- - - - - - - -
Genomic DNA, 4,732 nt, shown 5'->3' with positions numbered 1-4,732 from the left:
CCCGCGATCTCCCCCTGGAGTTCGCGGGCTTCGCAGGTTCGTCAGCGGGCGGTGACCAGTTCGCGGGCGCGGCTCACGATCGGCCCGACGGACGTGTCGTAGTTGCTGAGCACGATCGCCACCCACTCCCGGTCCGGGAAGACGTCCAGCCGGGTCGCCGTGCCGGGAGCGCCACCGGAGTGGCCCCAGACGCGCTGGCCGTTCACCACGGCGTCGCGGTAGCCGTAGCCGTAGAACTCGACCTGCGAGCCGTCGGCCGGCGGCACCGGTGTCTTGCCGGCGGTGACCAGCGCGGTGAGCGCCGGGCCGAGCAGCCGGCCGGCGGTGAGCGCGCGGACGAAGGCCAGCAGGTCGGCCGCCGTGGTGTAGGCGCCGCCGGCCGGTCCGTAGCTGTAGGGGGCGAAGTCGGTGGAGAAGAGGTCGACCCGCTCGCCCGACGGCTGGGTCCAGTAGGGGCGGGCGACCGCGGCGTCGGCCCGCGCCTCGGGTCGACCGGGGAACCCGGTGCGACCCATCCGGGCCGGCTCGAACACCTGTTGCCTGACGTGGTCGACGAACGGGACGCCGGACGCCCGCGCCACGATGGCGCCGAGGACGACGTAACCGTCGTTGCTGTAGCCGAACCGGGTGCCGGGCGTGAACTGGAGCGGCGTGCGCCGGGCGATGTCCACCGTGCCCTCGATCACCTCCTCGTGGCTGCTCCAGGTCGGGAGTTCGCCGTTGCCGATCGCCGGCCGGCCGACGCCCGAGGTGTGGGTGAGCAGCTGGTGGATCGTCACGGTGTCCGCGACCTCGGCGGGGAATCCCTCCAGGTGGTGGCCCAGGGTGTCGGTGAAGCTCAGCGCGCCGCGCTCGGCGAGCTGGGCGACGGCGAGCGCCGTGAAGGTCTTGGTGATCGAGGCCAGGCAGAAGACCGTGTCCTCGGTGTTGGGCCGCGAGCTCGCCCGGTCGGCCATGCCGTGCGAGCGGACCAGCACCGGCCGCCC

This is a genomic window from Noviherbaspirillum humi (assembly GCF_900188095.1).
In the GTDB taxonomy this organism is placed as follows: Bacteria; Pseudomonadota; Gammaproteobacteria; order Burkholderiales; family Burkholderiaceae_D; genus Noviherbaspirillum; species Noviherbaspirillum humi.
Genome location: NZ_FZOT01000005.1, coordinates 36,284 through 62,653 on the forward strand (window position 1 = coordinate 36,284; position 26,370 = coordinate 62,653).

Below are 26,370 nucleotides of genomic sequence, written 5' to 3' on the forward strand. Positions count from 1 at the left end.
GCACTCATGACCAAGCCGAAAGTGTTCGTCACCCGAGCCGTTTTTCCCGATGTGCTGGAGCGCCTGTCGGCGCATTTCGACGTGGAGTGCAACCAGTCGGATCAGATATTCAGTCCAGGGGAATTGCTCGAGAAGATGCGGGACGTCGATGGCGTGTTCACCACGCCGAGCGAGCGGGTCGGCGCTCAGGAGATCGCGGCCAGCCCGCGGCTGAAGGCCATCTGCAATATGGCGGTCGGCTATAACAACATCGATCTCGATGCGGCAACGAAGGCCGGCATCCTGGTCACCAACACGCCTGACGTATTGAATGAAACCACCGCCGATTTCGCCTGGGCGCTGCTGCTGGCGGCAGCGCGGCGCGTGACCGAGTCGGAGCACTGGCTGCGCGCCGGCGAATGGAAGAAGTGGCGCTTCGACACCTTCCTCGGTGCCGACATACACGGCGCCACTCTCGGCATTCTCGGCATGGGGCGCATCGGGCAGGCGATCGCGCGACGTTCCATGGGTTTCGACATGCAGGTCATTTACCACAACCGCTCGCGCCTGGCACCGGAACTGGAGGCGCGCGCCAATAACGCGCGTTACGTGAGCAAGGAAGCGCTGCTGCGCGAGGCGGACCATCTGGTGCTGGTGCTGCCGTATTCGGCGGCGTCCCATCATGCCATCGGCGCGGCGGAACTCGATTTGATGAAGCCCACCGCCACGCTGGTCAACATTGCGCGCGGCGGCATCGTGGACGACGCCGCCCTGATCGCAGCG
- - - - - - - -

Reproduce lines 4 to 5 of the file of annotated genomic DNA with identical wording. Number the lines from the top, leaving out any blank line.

In the GTDB taxonomy this organism is placed as follows: Bacteria; Pseudomonadota; Gammaproteobacteria; order Burkholderiales; family Burkholderiaceae_D; genus Noviherbaspirillum; species Noviherbaspirillum humi.
Genome location: NZ_FZOT01000005.1, coordinates 36,284 through 62,653 on the forward strand (window position 1 = coordinate 36,284; position 26,370 = coordinate 62,653).